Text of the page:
Originally published as an album in 1957, Rails on the Prairie marks a historic departure for Lucky Luke. Until this point Morris had been both writing and drawing Lucky Luke. He was becoming ever more accomplished with his cartooning, and over eight previous books Lucky Luke had evolved into pretty much the look that’s defined him ever since, but writing wasn’t Morris’ strength. He could knock the gags together well enough for the serialised publication of Luke’s adventures, but the weakness of his narratives became apparent when the books were published and there was no weekly gap between sequences.

Oddly, given that they were both French speaking, Belgian cartoonist Maurice De Bevere first got to know French writer René Goscinny when they were both living in the USA. They were back in Europe when they decided to collaborate, and this was before Goscinny began writing Asterix.

Although far from the best of the work they’d go on to create together, this is already manifestly better than most of the Lucky Luke Morris produced alone. There’s a structure to the plot rather than just a series of gags strung together, and the gags are of a higher quality.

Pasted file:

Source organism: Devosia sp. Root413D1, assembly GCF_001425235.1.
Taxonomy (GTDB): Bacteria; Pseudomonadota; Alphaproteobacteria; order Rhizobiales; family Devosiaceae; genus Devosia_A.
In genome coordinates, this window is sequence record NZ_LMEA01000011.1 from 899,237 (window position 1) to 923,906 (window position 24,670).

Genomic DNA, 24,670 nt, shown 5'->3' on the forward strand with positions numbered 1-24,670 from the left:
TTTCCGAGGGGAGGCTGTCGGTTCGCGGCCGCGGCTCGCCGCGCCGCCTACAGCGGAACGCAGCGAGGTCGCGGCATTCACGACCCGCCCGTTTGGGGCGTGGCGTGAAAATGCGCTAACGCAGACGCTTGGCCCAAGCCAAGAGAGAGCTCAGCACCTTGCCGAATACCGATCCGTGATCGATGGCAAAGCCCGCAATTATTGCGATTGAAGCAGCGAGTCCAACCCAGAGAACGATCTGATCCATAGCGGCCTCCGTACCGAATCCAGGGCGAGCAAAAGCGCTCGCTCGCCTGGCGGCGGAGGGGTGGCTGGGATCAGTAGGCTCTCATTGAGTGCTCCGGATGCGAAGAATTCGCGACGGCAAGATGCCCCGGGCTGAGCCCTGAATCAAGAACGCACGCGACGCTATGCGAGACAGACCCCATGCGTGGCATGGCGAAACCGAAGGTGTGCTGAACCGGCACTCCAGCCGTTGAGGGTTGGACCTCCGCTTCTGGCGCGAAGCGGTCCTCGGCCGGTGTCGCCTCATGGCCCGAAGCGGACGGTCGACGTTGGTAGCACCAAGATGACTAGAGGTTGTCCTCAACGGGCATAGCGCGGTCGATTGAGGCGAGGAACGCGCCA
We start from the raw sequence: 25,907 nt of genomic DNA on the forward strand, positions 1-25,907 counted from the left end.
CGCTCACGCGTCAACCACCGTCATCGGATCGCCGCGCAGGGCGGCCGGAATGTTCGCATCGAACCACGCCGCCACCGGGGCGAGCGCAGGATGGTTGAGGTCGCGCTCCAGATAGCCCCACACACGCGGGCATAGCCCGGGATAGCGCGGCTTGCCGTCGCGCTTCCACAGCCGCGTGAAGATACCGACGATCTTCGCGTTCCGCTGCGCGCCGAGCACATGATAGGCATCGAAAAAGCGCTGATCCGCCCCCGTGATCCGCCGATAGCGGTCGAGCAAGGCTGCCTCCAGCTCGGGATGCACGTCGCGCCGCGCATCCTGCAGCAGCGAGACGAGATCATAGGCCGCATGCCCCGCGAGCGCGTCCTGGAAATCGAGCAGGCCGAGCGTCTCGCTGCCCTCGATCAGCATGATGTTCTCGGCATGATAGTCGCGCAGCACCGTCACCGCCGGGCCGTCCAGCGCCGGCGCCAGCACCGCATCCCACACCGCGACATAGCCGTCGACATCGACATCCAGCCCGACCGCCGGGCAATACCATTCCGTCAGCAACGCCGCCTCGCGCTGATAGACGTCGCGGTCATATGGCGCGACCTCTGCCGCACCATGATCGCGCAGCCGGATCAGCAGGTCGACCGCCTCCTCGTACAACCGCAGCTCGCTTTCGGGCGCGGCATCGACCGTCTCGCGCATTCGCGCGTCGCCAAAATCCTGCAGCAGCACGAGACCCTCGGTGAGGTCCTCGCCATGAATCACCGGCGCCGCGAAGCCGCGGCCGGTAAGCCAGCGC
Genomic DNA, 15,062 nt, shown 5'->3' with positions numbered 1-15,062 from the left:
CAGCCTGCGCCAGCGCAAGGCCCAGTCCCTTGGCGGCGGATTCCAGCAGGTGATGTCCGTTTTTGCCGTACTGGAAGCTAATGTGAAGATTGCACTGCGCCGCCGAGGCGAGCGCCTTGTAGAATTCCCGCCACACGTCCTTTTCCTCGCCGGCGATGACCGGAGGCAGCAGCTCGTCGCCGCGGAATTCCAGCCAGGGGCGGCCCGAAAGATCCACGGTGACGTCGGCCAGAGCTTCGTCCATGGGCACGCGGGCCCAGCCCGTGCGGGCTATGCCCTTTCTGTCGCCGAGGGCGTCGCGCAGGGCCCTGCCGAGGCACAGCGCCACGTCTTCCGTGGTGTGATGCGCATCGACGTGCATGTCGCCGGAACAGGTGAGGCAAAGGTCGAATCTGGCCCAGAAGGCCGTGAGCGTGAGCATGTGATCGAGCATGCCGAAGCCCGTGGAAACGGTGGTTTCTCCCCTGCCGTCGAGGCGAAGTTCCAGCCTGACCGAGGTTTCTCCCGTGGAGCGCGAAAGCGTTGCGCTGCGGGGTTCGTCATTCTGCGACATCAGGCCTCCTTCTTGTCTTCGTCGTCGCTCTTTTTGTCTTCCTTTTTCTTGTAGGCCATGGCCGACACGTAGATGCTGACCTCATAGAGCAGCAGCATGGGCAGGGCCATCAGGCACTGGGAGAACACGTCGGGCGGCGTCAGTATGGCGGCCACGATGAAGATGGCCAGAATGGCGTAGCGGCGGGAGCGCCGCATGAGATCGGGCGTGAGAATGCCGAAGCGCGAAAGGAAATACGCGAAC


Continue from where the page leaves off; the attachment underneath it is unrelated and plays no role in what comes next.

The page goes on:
The crux of the matter is the efforts to have the railroad from the East of the USA connect with the tracks working their way in that direction from the West. There are powerful vested interests not wanting this to occur, and ensuring efforts are sabotaged. Luke’s involvement diminishes the problem, but eliminating it entirely is another matter. He encounters a hostile native population, hostile local communities, to say nothing of the problems thrown up by nature.

Morris would have one further try at creating a Lucky Luke album on his own (The Bluefeet are Coming), before deciding his future lay in collaboration. He’d produce another 45 Lucky Luke books with Goscinny, beginning with Lucky Luke vs Joss Jamon, and there’s some irony in one of their final collaborations recycling elements of this plot. In The Singing Wire, it’s the coast to coast telegraph being sabotaged, but twenty years later Goscinny and Morris were such a class act that it’s a much better book.